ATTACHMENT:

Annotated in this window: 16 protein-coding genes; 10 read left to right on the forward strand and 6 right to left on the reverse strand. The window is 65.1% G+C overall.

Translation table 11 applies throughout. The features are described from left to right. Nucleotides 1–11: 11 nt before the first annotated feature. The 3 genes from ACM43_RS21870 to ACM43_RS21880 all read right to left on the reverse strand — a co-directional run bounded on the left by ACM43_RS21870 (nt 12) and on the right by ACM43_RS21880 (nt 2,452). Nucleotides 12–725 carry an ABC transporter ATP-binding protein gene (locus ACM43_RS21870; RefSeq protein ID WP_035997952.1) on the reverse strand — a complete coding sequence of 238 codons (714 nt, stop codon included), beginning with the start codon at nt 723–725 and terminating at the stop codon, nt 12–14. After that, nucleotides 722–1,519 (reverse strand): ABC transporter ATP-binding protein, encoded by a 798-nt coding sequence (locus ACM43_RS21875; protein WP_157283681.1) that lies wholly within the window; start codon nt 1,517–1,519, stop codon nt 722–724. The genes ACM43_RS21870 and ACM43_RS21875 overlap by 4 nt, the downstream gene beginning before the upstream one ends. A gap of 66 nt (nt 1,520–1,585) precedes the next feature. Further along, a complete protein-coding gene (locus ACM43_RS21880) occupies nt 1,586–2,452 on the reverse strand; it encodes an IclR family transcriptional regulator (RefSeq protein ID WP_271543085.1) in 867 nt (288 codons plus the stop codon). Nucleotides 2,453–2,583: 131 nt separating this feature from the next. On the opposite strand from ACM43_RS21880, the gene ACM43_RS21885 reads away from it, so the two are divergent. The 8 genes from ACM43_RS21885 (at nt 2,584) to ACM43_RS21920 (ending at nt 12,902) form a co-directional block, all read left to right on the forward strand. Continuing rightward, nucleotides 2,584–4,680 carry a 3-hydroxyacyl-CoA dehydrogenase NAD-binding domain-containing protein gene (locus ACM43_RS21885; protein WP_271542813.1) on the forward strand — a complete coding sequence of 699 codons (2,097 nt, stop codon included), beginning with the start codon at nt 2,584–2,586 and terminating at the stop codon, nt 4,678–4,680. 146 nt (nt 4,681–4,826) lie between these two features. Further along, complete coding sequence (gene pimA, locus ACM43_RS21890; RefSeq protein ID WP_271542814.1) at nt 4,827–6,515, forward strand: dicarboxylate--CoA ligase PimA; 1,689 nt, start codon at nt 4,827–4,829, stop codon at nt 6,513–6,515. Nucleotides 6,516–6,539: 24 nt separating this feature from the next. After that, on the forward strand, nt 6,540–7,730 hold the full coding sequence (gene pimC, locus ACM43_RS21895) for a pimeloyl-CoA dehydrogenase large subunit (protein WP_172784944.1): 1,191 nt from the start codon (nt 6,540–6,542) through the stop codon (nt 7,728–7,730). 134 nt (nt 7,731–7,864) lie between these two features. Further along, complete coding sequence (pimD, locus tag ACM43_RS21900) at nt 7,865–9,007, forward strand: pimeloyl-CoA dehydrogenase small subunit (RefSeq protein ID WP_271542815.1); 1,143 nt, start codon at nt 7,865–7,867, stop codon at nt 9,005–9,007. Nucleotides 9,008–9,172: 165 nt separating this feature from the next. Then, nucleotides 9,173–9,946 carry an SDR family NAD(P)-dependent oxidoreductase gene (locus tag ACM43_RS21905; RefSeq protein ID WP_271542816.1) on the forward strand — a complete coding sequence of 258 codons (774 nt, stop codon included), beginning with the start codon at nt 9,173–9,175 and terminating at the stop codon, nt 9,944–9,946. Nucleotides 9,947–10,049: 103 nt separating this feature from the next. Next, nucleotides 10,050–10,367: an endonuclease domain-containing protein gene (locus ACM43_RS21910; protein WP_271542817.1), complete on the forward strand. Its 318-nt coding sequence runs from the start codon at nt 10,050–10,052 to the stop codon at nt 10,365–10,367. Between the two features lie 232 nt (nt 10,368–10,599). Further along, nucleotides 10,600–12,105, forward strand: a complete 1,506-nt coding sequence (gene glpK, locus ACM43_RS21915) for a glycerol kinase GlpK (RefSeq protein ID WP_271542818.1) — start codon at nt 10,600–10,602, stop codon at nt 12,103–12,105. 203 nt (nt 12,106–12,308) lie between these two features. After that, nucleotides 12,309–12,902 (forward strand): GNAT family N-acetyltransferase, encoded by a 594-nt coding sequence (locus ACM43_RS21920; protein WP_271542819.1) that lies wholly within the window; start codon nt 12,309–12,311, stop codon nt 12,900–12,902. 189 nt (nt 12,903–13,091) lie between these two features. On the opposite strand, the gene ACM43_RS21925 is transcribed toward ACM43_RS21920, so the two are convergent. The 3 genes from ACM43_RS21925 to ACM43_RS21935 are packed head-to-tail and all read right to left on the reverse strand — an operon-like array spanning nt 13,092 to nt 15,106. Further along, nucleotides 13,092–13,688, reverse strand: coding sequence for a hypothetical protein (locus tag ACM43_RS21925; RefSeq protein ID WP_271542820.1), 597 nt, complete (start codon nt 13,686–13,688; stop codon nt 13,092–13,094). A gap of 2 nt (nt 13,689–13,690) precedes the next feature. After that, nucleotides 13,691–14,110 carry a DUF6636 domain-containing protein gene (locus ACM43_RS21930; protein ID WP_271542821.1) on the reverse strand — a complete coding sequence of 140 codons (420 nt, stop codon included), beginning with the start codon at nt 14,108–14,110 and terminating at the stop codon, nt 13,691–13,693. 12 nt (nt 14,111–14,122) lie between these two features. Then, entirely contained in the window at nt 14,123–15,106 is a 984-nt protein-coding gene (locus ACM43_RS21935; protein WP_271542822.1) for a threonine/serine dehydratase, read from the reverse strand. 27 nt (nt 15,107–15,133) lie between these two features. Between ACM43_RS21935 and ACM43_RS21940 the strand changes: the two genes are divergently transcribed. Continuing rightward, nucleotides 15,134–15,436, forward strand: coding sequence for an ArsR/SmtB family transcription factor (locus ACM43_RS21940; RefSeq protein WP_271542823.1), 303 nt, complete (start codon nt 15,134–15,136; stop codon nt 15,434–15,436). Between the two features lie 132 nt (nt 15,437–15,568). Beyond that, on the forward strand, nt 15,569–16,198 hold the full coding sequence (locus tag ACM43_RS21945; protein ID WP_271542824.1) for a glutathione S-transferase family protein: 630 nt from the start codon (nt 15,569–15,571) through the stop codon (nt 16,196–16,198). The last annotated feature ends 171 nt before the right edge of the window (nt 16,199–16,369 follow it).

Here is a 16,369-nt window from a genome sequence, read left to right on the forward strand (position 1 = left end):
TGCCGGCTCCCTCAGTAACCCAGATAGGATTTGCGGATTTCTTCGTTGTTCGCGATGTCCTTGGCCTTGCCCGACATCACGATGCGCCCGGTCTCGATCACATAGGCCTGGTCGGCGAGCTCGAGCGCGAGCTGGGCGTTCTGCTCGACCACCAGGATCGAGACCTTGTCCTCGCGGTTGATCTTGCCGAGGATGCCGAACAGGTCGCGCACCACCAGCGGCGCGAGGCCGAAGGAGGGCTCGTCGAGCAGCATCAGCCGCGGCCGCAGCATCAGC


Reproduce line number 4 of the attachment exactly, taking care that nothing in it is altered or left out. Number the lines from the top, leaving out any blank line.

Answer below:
TGCCGGCTCCCTCAGTAACCCAGATAGGATTTGCGGATTTCTTCGTTGTTCGCGATGTCCTTGGCCTTGCCCGACATCACGATGCGCCCGGTCTCGATCACATAGGCCTGGTCGGCGAGCTCGAGCGCGAGCTGGGCGTTCTGCTCGACCACCAGGATCGAGACCTTGTCCTCGCGGTTGATCTTGCCGAGGATGCCGAACAGGTCGCGCACCACCAGCGGCGCGAGGCCGAAGGAGGGCTCGTCGAGCAGCATCAGCCGCGGCCGCAGCATCAGC